A key area in terms of managing conduct risk and delivering good customer outcomes is ensuring that none of the business arrangements of the firm conflict with the interests of the customer and where conflicts do exist that cannot be managed or mitigated sufficiently that the firm is transparent with the customer regarding these.
Managing conflicts of interest is specifically covered by Principle 8: ‘A firm must manage conflicts of interest fairly, both between itself and its customers and between one customer and another’, and also by Principle 12: ‘A firm must act to deliver good outcomes for retail customers’.
Conflicts can arise in a number of areas but the most obvious is where a firm’s financial arrangements could influence the advice or recommendations made to customers – either where this relates to rates of commission or remuneration of staff.
Conflicts can also arise where firms act on behalf of the customer and the insurer – for example, where a firm has a claims handling authority which may be linked to a profit share on the performance of an account. Conflicts may also occur where a firm is acting for both parties in a claim.
How this may affect you
Any conflicts must be managed in order to ensure that customers are protected. We recommend that firms begin by reviewing their business to determine what, if any, conflicts may exist. Where potential conflicts are identified, these should be reviewed, and a process put in place to avoid any customer detriment. The review process and any procedures put in place should be formally recorded in a Conflicts of Interest Policy (see CORE13 in Chapter A).
It is unlikely for an intermediary to not have any conflicts of interest; remember, a conflict of interest still exists even if it is well managed. Where a firm identifies no potential conflicts, we recommend a best practice of conducting an annual review to monitor whether any conflicts have arisen or are likely to arise.
It is up to each individual firm to determine how best it may address any conflicts identified. The following suggestions, though, may prove helpful.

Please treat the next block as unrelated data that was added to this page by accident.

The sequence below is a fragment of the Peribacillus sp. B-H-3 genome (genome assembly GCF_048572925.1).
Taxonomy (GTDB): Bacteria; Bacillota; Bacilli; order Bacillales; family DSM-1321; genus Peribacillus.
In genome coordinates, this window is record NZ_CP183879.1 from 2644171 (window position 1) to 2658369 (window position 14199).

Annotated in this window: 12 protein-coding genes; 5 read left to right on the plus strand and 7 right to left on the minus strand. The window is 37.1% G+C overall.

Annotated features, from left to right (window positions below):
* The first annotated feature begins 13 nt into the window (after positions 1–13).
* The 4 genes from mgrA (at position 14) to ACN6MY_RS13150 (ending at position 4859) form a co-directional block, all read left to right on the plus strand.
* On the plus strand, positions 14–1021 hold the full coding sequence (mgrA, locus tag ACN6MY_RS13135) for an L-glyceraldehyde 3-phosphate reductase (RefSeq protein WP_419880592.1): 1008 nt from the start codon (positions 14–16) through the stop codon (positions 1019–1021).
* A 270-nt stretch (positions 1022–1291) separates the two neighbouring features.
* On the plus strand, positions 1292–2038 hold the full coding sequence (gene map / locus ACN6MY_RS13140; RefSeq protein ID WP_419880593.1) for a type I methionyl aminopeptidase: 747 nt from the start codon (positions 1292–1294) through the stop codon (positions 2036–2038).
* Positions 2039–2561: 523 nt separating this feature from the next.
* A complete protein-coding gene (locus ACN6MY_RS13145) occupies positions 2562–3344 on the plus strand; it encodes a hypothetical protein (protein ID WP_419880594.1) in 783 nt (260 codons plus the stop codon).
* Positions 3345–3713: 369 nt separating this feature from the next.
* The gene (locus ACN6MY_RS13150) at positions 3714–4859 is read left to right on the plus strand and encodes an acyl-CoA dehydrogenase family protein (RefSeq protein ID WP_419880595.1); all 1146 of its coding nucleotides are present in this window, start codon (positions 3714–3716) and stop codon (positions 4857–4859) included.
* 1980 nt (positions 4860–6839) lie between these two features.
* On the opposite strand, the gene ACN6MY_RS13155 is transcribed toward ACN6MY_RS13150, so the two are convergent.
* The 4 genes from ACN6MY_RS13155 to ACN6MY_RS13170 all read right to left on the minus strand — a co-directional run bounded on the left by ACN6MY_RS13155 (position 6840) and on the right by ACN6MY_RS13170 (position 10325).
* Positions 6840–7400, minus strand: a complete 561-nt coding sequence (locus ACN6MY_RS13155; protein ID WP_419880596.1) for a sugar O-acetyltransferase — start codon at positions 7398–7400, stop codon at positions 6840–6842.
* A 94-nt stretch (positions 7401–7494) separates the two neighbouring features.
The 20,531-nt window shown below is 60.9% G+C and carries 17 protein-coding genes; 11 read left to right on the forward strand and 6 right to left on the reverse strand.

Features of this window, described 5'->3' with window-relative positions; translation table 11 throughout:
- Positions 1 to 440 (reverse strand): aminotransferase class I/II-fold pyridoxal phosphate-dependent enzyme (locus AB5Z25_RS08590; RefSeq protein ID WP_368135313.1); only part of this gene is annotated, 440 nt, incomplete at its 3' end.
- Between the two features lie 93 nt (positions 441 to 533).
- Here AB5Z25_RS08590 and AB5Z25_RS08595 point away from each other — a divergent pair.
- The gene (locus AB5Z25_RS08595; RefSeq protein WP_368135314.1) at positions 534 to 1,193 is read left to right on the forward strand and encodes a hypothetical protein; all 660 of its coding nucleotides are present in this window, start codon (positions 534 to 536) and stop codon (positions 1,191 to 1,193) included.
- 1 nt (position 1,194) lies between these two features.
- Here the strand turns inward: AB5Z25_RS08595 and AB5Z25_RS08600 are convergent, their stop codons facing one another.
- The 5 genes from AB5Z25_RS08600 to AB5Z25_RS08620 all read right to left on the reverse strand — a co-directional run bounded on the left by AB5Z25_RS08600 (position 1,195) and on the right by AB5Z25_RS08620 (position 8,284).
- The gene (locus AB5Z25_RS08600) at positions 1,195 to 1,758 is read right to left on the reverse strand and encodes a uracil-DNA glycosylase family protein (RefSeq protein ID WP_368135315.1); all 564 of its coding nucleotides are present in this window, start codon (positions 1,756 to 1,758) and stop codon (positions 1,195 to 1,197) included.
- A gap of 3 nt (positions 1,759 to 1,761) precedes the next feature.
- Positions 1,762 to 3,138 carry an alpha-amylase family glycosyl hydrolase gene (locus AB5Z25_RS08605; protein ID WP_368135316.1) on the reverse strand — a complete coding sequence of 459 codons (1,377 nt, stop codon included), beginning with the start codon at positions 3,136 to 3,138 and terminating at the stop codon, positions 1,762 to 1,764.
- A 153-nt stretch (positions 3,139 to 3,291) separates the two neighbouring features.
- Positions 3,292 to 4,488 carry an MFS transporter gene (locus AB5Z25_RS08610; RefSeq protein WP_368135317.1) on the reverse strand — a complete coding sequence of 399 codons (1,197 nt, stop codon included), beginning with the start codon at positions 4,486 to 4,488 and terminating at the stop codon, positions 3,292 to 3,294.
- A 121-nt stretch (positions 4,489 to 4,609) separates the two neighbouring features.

Moving blocks of business
Where a firm moves an account from one provider to another on the basis of increased commission, the firm should consider how such a move is justified as being in the customers’, as well as the firm’s, best interests. For example, where a customer may have been with a particular insurer for a while, why would it be in their interest to change provider where there is no benefit to them in terms of better service or improved cover?
It is not necessarily sufficient for a firm to be able to evidence that the customer is ‘no worse off’ when an account is moved in this way, if such a move affects continuity without delivering demonstrable benefits. Of course, if the new provider offers better service or better cover or has a better record of meeting claims, then this would be suitable evidence to demonstrate that the interests of the customer have been given at least equal weight when making a business decision which delivers benefits to the firm. Firms should also have in place an adequate process to explain the change of provider to the customer.
Delegated claims authorities
Where the firm has a delegated claims authority which is linked to a profit share, it may be possible to establish an information barrier within the firm, so that those who may affect decisions about the insurers with whom business is placed (such as advisers) are not privy to information which may influence those decisions. For example, the firm should take steps to ensure that the individual assessing the claim has no involvement in, or knowledge of, the account’s performance. This practice is described by the FCA as a ‘Chinese wall’. Information about Chinese walls is given in Section A.18.3.
Firms should also consider monitoring claims settlements to ensure there is no indication claims are being unfairly settled.
Volume override / contingent commissions and profit share arrangements